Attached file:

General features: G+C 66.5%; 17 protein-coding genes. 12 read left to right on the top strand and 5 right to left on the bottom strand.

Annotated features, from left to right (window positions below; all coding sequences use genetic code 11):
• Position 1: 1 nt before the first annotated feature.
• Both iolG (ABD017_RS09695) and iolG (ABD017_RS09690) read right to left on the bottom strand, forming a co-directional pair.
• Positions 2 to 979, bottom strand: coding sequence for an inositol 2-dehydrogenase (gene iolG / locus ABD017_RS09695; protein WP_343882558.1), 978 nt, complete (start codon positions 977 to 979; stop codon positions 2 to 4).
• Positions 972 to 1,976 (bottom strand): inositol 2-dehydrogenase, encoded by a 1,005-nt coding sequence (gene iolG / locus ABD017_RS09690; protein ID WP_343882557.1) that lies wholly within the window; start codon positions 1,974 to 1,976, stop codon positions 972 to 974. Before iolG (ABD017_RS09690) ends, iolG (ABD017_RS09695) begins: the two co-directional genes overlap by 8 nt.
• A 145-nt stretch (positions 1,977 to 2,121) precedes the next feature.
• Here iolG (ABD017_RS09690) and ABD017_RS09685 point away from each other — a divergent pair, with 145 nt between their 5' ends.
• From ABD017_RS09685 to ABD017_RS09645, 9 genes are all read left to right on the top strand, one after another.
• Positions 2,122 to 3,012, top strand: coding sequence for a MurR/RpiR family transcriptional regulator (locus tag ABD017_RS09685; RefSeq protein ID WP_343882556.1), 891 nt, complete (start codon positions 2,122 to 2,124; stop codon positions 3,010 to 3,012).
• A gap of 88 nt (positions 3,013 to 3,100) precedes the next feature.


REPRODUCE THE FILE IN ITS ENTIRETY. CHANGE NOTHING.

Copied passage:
General features: G+C 66.5%; 17 protein-coding genes. 12 read left to right on the top strand and 5 right to left on the bottom strand.

Annotated features, from left to right (window positions below; all coding sequences use genetic code 11):
• Position 1: 1 nt before the first annotated feature.
• Both iolG (ABD017_RS09695) and iolG (ABD017_RS09690) read right to left on the bottom strand, forming a co-directional pair.
• Positions 2 to 979, bottom strand: coding sequence for an inositol 2-dehydrogenase (gene iolG / locus ABD017_RS09695; protein WP_343882558.1), 978 nt, complete (start codon positions 977 to 979; stop codon positions 2 to 4).
• Positions 972 to 1,976 (bottom strand): inositol 2-dehydrogenase, encoded by a 1,005-nt coding sequence (gene iolG / locus ABD017_RS09690; protein ID WP_343882557.1) that lies wholly within the window; start codon positions 1,974 to 1,976, stop codon positions 972 to 974. Before iolG (ABD017_RS09690) ends, iolG (ABD017_RS09695) begins: the two co-directional genes overlap by 8 nt.
• A 145-nt stretch (positions 1,977 to 2,121) precedes the next feature.
• Here iolG (ABD017_RS09690) and ABD017_RS09685 point away from each other — a divergent pair, with 145 nt between their 5' ends.
• From ABD017_RS09685 to ABD017_RS09645, 9 genes are all read left to right on the top strand, one after another.
• Positions 2,122 to 3,012, top strand: coding sequence for a MurR/RpiR family transcriptional regulator (locus tag ABD017_RS09685; RefSeq protein ID WP_343882556.1), 891 nt, complete (start codon positions 2,122 to 2,124; stop codon positions 3,010 to 3,012).
• A gap of 88 nt (positions 3,013 to 3,100) precedes the next feature.